French double sinks Scotland
March 16, 2013
Wesley Fofana canters in for France's first try
© Getty Images
Wesley Fofana and Maxime Medard struck for France to help them to a 23-16 win over Scotland but it was not enough to prevent them from finishing the Six Nations at the foot of the table.
The visitors to Paris had shown guts and determination to hold off continued French assaults in the opening 40 minutes but the pressure finally took its toll as Fofana and Medard crossed for converted scores within four second-half minutes of one another. Scotland had led early from the boot of Greig Laidlaw and were tied at 9-9 as the Edinburgh scrum-half and French playmaker Frederic Michalak exchanged penalties before the home tries arrived.
A late Tim Visser touchdown gave the scoreline a more respectable look than was perhaps deserved but last year's wooden spoon winners can at least console themselves with the a third-place finish in the championships - their best result since 2006.
The visitors' Stuart Hogg showed the first sign of nerves in the wind and rain after two minutes when he knocked on a long punt into the Scots' 22, putting his side under immediate pressure. Winger Sean Maitland saved any blushes with a brave tackle on Frederic Michalak and with that let-off, the Dark Blues pushed forward, gaining their just rewards after four determined drives into French territory when Laidlaw knocked over the opening penalty of the afternoon following a misdemeanour by the home side at the breakdown - and repeated the feat to make it 6-0.
France pushed themselves to within inches of the tryline after 23 minutes, only for Jim Hamilton's last-ditch heroics to halt a powerful heave from the hosts. Winger Vincent Clerc was then brought down as he looked poised to cross while yet more scrambling was required from the away side to prevent Mathieu Bastareaud battering in for the try.
It was exhausting stuff for Scotland but it was France who ran out of patience and let their under-pressure opponents off the hook with an infringement at their umpteenth tryline ruck. A dust-up between Hogg and Michalak saw both escape punishment from Welsh referee Nigel Owens, before Michalak kicked the home side's first points from a penalty following a collapsed Scots scrum.
Michalak's guile at fly-half was becoming ever more apparent as he teased the visitors one way and the other. Again the Scots were forced into desperate defence and stepped over the line at the breakdown, handing the French number 10 the chance to slot a second kick over the posts to tie the scores.
The pressure was beginning to build on the Dark Blues and a third penalty was despatched by the Toulon playmaker to put the French ahead for the first time. In Laidlaw, though, Scotland have their own Mr Reliable and the Edinburgh scrum-half soon levelled the scores with his third penalty.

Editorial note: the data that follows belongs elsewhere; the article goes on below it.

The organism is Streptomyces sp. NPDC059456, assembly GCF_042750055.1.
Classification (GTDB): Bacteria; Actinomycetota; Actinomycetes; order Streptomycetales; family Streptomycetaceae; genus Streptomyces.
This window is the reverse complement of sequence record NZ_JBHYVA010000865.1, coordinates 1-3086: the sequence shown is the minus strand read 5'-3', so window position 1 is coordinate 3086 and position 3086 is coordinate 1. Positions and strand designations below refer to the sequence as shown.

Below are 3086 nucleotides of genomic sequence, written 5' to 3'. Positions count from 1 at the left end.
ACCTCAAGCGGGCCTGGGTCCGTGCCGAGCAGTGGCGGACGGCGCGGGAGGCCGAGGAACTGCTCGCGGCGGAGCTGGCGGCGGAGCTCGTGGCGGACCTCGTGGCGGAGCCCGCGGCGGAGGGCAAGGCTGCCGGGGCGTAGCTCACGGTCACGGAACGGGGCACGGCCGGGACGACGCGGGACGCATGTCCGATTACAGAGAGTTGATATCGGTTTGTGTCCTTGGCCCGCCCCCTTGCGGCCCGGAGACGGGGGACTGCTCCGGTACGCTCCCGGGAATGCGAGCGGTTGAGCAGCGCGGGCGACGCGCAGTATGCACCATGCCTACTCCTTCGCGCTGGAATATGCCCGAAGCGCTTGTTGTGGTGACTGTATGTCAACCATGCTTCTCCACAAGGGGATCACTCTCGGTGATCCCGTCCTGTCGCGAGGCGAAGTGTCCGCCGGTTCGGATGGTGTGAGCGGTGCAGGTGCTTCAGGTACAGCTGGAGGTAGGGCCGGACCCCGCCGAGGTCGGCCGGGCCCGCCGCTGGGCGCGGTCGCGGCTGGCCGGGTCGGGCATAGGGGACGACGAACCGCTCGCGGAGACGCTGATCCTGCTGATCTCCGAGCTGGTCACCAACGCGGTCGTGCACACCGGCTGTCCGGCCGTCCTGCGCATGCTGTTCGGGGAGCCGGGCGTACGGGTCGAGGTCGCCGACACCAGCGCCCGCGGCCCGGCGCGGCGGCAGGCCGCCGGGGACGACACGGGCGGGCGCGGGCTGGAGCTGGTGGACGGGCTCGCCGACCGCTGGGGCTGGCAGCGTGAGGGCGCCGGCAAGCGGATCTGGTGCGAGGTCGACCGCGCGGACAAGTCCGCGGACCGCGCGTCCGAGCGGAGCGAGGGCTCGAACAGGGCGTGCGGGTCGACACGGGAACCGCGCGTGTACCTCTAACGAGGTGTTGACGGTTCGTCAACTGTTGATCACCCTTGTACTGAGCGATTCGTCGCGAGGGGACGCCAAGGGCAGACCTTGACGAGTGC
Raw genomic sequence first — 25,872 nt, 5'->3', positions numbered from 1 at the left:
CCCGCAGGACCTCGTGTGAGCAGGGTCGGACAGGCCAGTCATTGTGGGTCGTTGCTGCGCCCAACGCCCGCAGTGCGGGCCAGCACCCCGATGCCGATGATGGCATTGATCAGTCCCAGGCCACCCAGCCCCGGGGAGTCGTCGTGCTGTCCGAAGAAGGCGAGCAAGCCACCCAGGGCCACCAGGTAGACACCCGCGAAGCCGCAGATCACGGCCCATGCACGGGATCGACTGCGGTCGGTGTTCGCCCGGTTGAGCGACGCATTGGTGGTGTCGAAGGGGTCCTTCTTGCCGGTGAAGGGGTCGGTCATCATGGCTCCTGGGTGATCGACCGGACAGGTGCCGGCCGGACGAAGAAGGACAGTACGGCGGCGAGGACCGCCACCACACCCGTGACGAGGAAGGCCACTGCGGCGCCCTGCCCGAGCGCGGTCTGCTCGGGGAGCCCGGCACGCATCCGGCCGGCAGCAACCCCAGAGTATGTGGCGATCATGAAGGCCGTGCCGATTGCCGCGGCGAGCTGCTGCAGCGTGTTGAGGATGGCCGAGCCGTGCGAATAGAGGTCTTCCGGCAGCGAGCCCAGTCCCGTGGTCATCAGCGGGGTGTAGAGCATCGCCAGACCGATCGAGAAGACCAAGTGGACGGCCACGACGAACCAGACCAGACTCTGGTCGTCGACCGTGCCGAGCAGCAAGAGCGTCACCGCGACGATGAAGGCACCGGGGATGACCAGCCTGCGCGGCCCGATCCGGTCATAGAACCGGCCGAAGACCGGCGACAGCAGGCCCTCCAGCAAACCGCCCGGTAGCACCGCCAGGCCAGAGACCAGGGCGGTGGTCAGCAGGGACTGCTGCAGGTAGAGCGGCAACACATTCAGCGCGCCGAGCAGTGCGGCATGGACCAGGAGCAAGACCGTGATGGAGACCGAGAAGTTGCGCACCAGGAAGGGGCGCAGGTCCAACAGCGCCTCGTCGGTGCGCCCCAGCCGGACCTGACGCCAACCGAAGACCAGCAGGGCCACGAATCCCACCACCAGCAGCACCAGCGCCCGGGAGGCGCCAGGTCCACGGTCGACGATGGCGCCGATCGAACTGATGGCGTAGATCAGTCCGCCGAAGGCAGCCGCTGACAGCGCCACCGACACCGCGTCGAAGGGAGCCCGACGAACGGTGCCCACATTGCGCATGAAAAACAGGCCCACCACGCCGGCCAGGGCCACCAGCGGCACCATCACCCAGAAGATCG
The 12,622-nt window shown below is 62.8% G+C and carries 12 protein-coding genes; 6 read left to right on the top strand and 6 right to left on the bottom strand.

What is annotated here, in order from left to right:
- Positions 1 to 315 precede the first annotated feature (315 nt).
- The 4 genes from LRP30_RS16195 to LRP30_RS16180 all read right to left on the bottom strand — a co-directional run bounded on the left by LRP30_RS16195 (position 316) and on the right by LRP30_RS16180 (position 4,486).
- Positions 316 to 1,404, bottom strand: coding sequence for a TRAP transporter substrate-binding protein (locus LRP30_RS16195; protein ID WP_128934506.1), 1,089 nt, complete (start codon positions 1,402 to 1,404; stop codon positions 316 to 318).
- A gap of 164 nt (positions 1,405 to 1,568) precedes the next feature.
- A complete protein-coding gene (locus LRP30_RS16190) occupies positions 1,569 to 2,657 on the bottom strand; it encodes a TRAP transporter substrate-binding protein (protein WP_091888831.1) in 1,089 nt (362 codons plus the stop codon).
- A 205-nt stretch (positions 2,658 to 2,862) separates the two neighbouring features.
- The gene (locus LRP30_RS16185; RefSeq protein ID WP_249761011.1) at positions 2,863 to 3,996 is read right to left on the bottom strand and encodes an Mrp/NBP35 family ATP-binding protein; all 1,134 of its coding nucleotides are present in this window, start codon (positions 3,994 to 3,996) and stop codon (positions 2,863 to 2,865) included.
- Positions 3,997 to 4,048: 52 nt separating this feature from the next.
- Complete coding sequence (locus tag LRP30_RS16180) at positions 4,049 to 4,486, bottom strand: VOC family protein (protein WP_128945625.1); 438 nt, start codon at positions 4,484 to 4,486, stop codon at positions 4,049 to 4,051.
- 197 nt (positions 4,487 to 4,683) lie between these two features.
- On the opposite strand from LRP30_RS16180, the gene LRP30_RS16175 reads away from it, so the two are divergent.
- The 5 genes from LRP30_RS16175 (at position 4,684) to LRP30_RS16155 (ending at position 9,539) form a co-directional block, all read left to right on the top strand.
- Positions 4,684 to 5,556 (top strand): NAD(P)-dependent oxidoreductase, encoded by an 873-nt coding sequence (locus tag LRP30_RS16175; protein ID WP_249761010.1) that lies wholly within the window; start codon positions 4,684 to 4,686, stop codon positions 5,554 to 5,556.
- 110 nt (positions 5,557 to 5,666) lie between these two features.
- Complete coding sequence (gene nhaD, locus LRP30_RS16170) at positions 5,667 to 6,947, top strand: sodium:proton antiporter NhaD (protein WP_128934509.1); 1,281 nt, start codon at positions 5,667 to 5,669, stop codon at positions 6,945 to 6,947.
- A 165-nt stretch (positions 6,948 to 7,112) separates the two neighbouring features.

And yet French hunger for the opening try was not diminished. Neither, though, was the tenacity of Hogg as he stood brave to block the way of Clerc as he burst through, holding up the galloping winger single handedly just yards from disaster. However, he could not repeat the trick as another overload on the right flank proved fateful.
Fofana broke through before brushing off Hogg's despairing lunge before running in to score under the posts with 14 minutes left. Michalak added the extra two points to rub salt into freshly-opened Scottish wounds. Having defended for their lives for most of the match, the tank was now empty and France added a second touchdown with 10 minutes remaining. Quick ball had been a rarity for them for most of the game thanks to the sheer awkwardness of the visitors but there was little resistance as Medard collected from a ruck and skipped in between the sticks.
With Michalak ruled immobile after dislocating his shoulder, substitute Maxime Machenaud took over kicking responsibilities with a successful conversion to extend the team's lead to 14 points. That lead was trimmed back to seven, however, as Hogg darted forward before playing in Tim Visser for an easy try, with substitute Ruaridh Jackson converting.
There was little to worry about for France though and they counted down the five minutes that remained with little difficulty to finally collect a long-awaited Six Nations win in the final match of the 2013 tournament.
© Getty Images
© ESPN Sports Media Ltd.
"The most exciting games of recent years have been in European competition; let's not destroy it. " Tom May on the Heineken Cup and why it means so much to the players
After Sam Egerton became the first person to be red carded in the Varsity match, Scrum Sevens looks at other high-profile dismissals at Twickenham
Tom Hamilton pays a visit to Oxford University Women's Rugby Football Club who have recently made headlines across the world, from Tokyo to New York